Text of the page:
Wednesday 24 August 2016

The BEST project of the Ecole Biblique of Jerusalem

Great visit to the Ecole Biblique with the ABS. Never really been there properly in my 3 years in Jerusalem.

Two youngish professors presented the new project - "The Bible in its Traditions" (BEST).

The Jerusalem Bible was the product of the first two generations of the Ecole (1943-1956). The translators tried to find, as far as possible, the most original texts, and in hopeless cases to reconstitute them or leave a gap in the text, rather than translate the traditional text. The first edition was released in between 1943 and 1956, and the second in 1973.

By the time of the release of the third edition between 1998 and 2000, new questions had arisen. One of the main preoccupations in biblical science and in humanities in general, was the role of readers in the process of definition of meaning of the text - or how the reception of the text through different traditions and versions helps us understand the meaning of the text.

This led to the decision to take into account the plurality of versions and translations of the text, and also the diversity of traditions of the readers of the text.

The third edition of the Jerusalem Bible did not solve this problem. This is the focus of the new BEST project. This is also the reason behind the choice of the motto of this project: "One thing God has spoken, two things I have heard." This line of scripture captures well the plurality that can be produced in the encounter of the word of God and humanity - a plurality that is not Babel but Pentecost.

So the new "translation" (and it is not a translation in the classical sense any more) will contain, if I understand right, the texts of the principal versions of the bible: LXX, Masoretic, Vulgate, Textus Receptus, (etc). It will also have three levels of notes dealing with (1) text, (2) context, and (3) reception.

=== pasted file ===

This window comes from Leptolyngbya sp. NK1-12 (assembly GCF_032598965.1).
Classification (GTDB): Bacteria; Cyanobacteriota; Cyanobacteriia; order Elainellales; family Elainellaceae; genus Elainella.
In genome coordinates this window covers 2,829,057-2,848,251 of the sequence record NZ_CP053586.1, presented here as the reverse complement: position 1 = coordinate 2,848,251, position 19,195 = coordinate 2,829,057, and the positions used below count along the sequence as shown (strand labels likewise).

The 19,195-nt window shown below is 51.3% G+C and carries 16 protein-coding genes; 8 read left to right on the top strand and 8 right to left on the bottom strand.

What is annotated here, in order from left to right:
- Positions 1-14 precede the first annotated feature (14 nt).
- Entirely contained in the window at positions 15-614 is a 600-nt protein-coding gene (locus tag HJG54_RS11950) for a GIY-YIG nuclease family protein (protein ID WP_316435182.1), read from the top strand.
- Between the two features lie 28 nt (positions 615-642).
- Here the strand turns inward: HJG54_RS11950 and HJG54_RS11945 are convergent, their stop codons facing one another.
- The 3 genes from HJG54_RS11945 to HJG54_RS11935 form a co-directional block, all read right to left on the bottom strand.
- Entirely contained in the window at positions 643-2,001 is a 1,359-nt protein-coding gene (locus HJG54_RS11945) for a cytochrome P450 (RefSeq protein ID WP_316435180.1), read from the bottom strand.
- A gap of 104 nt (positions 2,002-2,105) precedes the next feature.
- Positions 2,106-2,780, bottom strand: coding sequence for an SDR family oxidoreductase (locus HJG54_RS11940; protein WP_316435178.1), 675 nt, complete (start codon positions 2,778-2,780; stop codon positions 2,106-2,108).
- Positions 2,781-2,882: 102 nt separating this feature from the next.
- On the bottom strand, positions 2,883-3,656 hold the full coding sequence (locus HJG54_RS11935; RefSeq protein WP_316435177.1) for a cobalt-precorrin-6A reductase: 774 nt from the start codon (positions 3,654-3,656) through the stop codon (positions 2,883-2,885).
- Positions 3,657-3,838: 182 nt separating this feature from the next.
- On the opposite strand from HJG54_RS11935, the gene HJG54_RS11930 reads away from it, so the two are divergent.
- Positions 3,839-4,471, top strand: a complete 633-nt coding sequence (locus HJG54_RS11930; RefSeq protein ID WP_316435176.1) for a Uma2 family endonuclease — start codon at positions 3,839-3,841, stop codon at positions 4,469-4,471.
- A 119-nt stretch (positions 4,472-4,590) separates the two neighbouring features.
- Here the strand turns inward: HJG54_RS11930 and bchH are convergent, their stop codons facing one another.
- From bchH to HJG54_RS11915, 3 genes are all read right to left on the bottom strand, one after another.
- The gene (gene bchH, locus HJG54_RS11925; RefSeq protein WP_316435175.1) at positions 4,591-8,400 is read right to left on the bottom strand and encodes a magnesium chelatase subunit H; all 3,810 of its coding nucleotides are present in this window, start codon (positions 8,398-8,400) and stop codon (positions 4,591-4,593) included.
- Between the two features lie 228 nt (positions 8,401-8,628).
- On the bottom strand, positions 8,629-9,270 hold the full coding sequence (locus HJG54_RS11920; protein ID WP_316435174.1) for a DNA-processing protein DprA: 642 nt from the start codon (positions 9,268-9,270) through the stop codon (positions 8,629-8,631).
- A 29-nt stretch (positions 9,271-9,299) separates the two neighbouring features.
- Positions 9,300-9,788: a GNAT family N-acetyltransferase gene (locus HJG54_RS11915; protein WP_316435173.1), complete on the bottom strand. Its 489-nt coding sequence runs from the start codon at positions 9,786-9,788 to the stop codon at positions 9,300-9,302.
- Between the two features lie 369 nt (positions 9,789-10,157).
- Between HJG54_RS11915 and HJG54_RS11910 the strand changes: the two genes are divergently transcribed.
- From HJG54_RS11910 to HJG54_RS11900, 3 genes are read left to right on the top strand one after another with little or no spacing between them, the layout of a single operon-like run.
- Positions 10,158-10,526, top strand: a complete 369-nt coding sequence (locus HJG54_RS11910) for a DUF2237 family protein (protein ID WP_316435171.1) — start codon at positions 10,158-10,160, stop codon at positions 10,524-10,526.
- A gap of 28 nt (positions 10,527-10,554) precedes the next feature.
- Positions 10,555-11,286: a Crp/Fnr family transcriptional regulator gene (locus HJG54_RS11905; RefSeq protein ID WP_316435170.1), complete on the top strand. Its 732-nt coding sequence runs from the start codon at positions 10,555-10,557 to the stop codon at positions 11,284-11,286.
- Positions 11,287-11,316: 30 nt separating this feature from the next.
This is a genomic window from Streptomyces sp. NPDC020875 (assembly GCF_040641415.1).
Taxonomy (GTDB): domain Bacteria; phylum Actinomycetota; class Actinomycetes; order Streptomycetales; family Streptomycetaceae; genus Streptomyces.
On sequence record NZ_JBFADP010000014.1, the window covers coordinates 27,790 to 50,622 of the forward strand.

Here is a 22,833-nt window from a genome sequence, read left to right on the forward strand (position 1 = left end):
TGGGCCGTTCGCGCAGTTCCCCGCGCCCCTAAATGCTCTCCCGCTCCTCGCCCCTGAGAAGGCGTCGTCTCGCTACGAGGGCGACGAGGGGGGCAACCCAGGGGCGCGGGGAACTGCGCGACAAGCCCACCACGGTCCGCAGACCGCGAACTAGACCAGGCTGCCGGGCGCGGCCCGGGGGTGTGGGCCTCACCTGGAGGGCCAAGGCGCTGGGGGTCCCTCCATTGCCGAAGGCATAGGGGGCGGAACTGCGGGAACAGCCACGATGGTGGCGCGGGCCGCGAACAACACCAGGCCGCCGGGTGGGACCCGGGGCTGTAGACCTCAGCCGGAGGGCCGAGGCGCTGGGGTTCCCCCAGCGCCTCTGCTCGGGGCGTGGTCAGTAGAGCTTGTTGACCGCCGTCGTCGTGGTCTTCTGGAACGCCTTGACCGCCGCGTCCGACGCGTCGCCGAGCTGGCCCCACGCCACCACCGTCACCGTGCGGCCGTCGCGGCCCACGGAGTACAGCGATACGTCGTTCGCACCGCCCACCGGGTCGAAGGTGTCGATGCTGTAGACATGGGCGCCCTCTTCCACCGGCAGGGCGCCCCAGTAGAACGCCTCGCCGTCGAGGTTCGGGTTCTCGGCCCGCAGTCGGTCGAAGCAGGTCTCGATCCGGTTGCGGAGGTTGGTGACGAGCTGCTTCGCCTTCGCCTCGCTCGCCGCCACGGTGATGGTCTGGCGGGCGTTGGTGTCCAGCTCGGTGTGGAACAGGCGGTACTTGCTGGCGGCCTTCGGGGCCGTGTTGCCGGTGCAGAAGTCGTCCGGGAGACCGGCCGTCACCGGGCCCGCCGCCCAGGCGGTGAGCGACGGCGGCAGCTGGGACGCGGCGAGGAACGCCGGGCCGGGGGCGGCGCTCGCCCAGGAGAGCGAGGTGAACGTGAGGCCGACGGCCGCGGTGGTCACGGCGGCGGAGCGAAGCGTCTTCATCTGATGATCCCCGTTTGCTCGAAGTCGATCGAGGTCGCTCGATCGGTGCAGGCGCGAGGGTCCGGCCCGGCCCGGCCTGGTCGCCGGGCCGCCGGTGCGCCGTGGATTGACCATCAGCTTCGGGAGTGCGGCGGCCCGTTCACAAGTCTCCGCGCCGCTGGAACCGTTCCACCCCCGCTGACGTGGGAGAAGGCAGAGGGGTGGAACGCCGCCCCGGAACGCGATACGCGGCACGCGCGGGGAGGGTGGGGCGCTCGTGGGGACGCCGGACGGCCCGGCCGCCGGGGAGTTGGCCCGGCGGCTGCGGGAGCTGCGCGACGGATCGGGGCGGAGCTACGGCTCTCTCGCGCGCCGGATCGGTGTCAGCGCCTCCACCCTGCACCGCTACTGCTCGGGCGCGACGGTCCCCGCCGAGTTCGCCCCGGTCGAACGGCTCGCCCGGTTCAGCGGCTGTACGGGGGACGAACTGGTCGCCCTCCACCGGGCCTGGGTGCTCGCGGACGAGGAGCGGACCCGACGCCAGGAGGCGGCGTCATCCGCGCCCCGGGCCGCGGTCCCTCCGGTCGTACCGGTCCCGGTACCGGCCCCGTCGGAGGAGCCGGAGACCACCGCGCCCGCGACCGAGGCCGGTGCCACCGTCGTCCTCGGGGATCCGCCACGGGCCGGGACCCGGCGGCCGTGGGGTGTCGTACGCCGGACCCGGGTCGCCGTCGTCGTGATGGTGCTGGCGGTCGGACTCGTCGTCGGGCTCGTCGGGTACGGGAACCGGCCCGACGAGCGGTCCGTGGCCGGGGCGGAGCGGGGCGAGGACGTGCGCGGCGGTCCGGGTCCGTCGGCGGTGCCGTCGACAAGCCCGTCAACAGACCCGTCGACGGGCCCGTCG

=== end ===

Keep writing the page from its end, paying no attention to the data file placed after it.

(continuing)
A hugely ambitious project, with some 200 scholars collaborating online, thanks to the new possibilities of the cyber world - and one that has infused new life into the Ecole. Some books are already ready for publication. Others are in the pipeline. All this, in Lonergan's terminology, would the functional specialty Research, I guess, though a very new direction of Research - giving voice to the real plurality that we experience when we ask questions like What is the original text. No one can take for granted any more, it would seem, what was the staple of 30 years ago: that the Masoretic is anterior to the Septuagint. And it would seem that most of the authors of the New Testament, those who wrote in Greek, used the Septuagint rather than the Masoretic. And people are learning not to scoff at the Vulgate, because it would appear that Jerome had access to texts no longer available to us - and traces are to be found in his translation.

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